Home Remedies for Getting Rid of Squirrels

Squirrels may look cute and cuddly from afar, but when they are up close, they tend to be very destructive animals. They will destroy your bird feeders, eating all the food, and they can destroy your gardens. In the winter, you may even catch some trying to move into your attic without paying rent. You can call an exterminator--a costly proposition that may not work--or you can try a home remedy against an unpleasant squirrel infestation.

Hot Peppers

Hot peppers such as cayenne and serrano are good squirrel deterrents. You can use them in several ways. You can purchase whole peppers at your local supermarket, bring them home and place them in your blender. Once the peppers are well mashed, you can take the mixture and place it in the area invested with the squirrels. You can also buy cayenne pepper in a jar from the spice section of your grocery store. Sprinkle the cayenne pepper in your birdseed, around your garden and in your attic to drive these pesky animals away.


Hair retains natural oils from the body and keep the scent of the donor. Next time you head to the barber shop or salon to get a hair cut ask if you can keep your clippings. They may even have clipping from past customers to donate to your cause. You may need to explain to your stylist so she does not look at your curiously the next time you visit. When you get home, take the clumps of hair you have collected and place them around the areas that are infested with squirrels. This works with pet hair as well--the squirrels will be repelled by the scents in the hair clumps.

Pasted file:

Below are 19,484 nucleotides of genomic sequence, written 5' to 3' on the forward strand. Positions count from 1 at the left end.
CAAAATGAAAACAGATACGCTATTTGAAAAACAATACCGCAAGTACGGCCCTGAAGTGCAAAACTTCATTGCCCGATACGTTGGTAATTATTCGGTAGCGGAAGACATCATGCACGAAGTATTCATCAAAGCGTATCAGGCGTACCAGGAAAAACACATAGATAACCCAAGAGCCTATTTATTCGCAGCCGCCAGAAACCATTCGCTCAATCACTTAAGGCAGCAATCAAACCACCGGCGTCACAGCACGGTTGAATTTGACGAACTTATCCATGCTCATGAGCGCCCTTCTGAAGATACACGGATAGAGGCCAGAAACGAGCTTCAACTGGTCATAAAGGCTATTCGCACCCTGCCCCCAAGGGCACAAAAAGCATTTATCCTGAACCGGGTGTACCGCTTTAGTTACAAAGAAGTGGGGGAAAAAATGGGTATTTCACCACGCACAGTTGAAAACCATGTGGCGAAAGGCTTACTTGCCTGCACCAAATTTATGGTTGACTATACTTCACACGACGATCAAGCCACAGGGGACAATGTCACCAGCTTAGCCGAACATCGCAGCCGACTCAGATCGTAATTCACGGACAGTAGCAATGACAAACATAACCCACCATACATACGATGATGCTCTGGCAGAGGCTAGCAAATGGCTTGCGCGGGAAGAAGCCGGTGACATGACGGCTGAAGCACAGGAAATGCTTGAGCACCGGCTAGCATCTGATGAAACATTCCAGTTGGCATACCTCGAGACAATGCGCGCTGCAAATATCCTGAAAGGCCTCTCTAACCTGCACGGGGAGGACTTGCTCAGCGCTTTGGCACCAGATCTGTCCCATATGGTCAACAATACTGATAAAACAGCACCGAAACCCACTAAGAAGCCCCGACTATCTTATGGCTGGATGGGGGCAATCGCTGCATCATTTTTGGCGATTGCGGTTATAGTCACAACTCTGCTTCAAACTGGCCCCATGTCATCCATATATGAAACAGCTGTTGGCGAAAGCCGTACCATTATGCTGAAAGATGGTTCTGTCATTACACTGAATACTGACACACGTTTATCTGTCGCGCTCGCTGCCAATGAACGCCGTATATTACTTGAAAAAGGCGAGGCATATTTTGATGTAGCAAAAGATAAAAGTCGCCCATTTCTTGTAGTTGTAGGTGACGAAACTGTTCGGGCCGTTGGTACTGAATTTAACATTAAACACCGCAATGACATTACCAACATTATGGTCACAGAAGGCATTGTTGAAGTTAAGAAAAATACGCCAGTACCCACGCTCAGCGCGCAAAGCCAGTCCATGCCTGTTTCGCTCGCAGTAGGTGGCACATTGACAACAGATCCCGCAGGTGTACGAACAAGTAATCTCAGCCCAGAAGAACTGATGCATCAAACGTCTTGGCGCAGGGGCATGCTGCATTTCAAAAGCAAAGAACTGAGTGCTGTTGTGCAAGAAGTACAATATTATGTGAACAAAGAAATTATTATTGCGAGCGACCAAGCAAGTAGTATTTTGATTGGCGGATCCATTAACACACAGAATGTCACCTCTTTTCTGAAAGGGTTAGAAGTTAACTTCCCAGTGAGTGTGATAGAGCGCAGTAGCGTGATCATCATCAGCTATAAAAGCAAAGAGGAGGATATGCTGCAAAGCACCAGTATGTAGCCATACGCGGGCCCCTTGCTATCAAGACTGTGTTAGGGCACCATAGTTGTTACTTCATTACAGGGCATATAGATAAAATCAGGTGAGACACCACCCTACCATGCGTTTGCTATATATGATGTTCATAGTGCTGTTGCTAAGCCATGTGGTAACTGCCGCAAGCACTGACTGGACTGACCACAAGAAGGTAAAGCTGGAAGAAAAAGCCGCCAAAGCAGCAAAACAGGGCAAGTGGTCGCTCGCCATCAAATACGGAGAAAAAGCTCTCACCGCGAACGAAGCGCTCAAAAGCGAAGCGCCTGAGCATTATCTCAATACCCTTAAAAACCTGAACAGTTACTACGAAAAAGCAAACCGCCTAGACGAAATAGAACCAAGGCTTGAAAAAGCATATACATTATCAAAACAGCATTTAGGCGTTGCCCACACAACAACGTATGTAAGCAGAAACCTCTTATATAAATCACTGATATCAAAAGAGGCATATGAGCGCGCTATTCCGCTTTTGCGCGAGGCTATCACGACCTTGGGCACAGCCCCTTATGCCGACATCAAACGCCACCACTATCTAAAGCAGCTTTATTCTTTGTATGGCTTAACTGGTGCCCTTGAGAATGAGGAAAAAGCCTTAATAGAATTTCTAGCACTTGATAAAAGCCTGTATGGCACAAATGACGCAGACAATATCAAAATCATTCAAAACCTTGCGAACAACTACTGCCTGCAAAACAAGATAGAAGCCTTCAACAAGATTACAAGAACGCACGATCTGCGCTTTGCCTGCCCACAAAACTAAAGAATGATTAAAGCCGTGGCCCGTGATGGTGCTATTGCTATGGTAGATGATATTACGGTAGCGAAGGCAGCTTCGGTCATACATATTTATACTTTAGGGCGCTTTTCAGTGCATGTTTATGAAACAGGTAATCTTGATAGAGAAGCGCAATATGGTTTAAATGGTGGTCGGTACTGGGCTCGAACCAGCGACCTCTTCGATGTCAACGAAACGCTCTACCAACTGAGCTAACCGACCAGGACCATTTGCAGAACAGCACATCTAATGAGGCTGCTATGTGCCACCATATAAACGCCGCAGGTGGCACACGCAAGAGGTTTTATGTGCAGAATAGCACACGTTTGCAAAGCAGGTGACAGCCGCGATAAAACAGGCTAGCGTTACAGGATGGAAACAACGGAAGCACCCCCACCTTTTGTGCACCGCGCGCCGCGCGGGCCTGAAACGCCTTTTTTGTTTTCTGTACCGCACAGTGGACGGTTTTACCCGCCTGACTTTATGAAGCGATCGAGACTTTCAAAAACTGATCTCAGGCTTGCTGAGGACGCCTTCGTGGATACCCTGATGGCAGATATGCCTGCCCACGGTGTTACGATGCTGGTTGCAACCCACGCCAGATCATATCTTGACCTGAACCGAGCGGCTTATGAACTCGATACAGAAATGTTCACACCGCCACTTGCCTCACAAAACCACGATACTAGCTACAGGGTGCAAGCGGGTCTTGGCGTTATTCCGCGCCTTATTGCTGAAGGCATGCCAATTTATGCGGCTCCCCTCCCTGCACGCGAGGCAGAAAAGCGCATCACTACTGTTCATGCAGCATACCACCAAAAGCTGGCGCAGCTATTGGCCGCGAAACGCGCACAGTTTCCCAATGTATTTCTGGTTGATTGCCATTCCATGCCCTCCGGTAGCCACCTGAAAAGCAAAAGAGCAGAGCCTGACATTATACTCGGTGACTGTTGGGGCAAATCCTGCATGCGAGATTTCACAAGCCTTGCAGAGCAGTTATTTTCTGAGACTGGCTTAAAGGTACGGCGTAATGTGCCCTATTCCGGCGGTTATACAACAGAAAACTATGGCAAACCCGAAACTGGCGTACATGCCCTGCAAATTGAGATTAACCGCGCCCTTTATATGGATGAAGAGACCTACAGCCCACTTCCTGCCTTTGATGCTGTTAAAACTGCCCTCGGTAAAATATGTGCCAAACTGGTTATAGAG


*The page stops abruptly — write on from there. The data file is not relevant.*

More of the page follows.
Most people have a can of WD-40 lying around. It is also the equivalent of having squirrel-be-gone in a can. Spray it around the edge of your garden or around the vents in your attic, where the squirrels find their way in. You can use it in containers around your plants and flowers to drive away the squirrels because they can not stand the smell and will be repelled by it.


When handling the peppers, make sure that you slip a pair of rubber gloves on so that you don't get the juice from the peppers on your hands. Do not use WD-40 around your house and plants, if you have children or small animals around--you could poison them if they were to ingest the chemical.

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About the Author

Jason Gillikin is a copy editor and writer who specializes in health care, finance and consumer technology. His various degrees in the liberal arts have helped him craft narratives within corporate white papers, novellas and even encyclopedias.